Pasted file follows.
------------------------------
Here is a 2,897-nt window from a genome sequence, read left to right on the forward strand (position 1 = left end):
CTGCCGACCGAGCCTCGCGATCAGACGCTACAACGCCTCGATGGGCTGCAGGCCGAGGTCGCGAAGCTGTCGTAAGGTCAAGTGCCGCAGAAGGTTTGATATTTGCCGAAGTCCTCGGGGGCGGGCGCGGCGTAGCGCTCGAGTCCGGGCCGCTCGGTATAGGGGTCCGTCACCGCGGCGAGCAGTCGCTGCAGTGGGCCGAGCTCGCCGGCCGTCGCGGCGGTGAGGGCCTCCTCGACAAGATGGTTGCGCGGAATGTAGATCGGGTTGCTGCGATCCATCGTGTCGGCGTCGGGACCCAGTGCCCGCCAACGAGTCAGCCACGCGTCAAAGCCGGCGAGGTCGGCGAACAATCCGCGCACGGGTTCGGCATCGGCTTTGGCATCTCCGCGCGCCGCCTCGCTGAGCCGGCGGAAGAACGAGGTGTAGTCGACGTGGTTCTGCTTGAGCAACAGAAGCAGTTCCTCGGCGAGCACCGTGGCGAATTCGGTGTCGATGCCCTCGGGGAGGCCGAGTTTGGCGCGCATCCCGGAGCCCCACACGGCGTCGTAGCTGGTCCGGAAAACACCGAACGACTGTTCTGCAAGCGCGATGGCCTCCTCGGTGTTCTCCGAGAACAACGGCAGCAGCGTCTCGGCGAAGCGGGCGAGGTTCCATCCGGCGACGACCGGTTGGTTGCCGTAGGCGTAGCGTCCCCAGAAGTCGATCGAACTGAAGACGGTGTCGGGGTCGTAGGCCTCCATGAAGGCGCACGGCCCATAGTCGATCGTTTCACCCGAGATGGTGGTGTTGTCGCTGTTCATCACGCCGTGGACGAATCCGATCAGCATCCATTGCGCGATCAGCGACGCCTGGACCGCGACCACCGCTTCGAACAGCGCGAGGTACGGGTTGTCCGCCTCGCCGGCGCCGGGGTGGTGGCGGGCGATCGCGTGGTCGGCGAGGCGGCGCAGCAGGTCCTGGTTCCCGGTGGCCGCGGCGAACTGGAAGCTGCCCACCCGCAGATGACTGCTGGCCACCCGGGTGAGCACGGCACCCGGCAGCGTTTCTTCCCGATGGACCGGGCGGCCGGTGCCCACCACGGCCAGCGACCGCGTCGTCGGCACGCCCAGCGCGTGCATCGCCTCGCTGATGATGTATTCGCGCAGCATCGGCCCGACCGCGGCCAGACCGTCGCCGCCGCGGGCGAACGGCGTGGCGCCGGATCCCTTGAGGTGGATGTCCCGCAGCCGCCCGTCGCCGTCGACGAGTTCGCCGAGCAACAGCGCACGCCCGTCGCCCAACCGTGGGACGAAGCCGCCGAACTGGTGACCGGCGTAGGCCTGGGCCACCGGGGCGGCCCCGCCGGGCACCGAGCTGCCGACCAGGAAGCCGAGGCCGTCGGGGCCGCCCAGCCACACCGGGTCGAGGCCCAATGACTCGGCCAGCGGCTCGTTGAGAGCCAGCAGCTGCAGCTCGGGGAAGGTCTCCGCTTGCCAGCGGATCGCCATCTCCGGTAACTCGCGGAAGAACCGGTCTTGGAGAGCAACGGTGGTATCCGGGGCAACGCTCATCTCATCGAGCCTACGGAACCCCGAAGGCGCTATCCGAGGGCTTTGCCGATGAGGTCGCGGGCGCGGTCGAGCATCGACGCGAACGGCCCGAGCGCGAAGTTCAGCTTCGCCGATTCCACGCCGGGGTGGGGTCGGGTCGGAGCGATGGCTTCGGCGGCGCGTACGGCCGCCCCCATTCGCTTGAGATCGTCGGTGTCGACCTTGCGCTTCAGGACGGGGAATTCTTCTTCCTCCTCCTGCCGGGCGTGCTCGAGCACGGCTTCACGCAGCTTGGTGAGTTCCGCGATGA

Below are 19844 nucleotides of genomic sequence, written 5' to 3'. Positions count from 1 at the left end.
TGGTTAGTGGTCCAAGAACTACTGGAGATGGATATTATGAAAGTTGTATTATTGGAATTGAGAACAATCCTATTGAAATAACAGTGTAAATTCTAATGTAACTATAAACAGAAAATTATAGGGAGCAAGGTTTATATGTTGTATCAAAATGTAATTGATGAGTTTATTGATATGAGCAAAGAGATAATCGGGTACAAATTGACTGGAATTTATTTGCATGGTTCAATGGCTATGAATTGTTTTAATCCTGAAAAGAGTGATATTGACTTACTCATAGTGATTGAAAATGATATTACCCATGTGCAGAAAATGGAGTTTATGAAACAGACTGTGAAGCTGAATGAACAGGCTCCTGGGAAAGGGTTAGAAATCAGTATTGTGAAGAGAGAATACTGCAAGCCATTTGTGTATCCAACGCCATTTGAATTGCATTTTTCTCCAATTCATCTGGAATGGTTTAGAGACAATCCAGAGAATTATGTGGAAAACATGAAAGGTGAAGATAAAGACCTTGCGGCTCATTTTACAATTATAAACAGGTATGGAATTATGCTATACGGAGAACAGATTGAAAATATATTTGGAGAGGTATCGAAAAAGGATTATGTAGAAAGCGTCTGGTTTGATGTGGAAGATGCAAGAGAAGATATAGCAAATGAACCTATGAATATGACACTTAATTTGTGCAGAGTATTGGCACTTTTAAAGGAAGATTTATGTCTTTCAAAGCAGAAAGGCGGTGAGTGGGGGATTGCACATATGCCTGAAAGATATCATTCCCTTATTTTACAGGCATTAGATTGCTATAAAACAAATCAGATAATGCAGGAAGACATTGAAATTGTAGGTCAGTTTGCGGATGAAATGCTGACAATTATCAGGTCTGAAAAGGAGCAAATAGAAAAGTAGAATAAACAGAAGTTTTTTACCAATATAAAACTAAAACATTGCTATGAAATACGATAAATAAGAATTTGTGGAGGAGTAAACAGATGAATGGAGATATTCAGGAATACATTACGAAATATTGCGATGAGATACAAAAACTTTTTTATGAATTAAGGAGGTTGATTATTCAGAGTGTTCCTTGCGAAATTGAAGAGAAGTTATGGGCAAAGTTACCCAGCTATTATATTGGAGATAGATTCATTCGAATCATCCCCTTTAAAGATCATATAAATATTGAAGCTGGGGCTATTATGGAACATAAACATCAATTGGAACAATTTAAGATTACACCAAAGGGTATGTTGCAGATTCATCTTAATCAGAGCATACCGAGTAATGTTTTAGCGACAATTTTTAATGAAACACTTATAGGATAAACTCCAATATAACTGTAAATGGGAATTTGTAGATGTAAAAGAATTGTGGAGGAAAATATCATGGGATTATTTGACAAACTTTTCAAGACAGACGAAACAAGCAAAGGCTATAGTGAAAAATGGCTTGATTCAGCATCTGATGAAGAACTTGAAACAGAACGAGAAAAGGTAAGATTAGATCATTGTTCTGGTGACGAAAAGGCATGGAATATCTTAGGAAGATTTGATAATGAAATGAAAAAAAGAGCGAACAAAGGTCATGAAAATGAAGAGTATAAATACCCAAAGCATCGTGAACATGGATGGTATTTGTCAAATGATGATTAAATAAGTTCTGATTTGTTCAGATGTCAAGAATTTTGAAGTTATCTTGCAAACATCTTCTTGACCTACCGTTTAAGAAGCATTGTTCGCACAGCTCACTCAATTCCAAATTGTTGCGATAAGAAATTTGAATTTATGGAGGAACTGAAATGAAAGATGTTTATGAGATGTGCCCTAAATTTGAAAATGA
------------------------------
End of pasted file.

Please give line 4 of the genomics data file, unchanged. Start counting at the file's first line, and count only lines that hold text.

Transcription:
TGGTTAGTGGTCCAAGAACTACTGGAGATGGATATTATGAAAGTTGTATTATTGGAATTGAGAACAATCCTATTGAAATAACAGTGTAAATTCTAATGTAACTATAAACAGAAAATTATAGGGAGCAAGGTTTATATGTTGTATCAAAATGTAATTGATGAGTTTATTGATATGAGCAAAGAGATAATCGGGTACAAATTGACTGGAATTTATTTGCATGGTTCAATGGCTATGAATTGTTTTAATCCTGAAAAGAGTGATATTGACTTACTCATAGTGATTGAAAATGATATTACCCATGTGCAGAAAATGGAGTTTATGAAACAGACTGTGAAGCTGAATGAACAGGCTCCTGGGAAAGGGTTAGAAATCAGTATTGTGAAGAGAGAATACTGCAAGCCATTTGTGTATCCAACGCCATTTGAATTGCATTTTTCTCCAATTCATCTGGAATGGTTTAGAGACAATCCAGAGAATTATGTGGAAAACATGAAAGGTGAAGATAAAGACCTTGCGGCTCATTTTACAATTATAAACAGGTATGGAATTATGCTATACGGAGAACAGATTGAAAATATATTTGGAGAGGTATCGAAAAAGGATTATGTAGAAAGCGTCTGGTTTGATGTGGAAGATGCAAGAGAAGATATAGCAAATGAACCTATGAATATGACACTTAATTTGTGCAGAGTATTGGCACTTTTAAAGGAAGATTTATGTCTTTCAAAGCAGAAAGGCGGTGAGTGGGGGATTGCACATATGCCTGAAAGATATCATTCCCTTATTTTACAGGCATTAGATTGCTATAAAACAAATCAGATAATGCAGGAAGACATTGAAATTGTAGGTCAGTTTGCGGATGAAATGCTGACAATTATCAGGTCTGAAAAGGAGCAAATAGAAAAGTAGAATAAACAGAAGTTTTTTACCAATATAAAACTAAAACATTGCTATGAAATACGATAAATAAGAATTTGTGGAGGAGTAAACAGATGAATGGAGATATTCAGGAATACATTACGAAATATTGCGATGAGATACAAAAACTTTTTTATGAATTAAGGAGGTTGATTATTCAGAGTGTTCCTTGCGAAATTGAAGAGAAGTTATGGGCAAAGTTACCCAGCTATTATATTGGAGATAGATTCATTCGAATCATCCCCTTTAAAGATCATATAAATATTGAAGCTGGGGCTATTATGGAACATAAACATCAATTGGAACAATTTAAGATTACACCAAAGGGTATGTTGCAGATTCATCTTAATCAGAGCATACCGAGTAATGTTTTAGCGACAATTTTTAATGAAACACTTATAGGATAAACTCCAATATAACTGTAAATGGGAATTTGTAGATGTAAAAGAATTGTGGAGGAAAATATCATGGGATTATTTGACAAACTTTTCAAGACAGACGAAACAAGCAAAGGCTATAGTGAAAAATGGCTTGATTCAGCATCTGATGAAGAACTTGAAACAGAACGAGAAAAGGTAAGATTAGATCATTGTTCTGGTGACGAAAAGGCATGGAATATCTTAGGAAGATTTGATAATGAAATGAAAAAAAGAGCGAACAAAGGTCATGAAAATGAAGAGTATAAATACCCAAAGCATCGTGAACATGGATGGTATTTGTCAAATGATGATTAAATAAGTTCTGATTTGTTCAGATGTCAAGAATTTTGAAGTTATCTTGCAAACATCTTCTTGACCTACCGTTTAAGAAGCATTGTTCGCACAGCTCACTCAATTCCAAATTGTTGCGATAAGAAATTTGAATTTATGGAGGAACTGAAATGAAAGATGTTTATGAGATGTGCCCTAAATTTGAAAATGA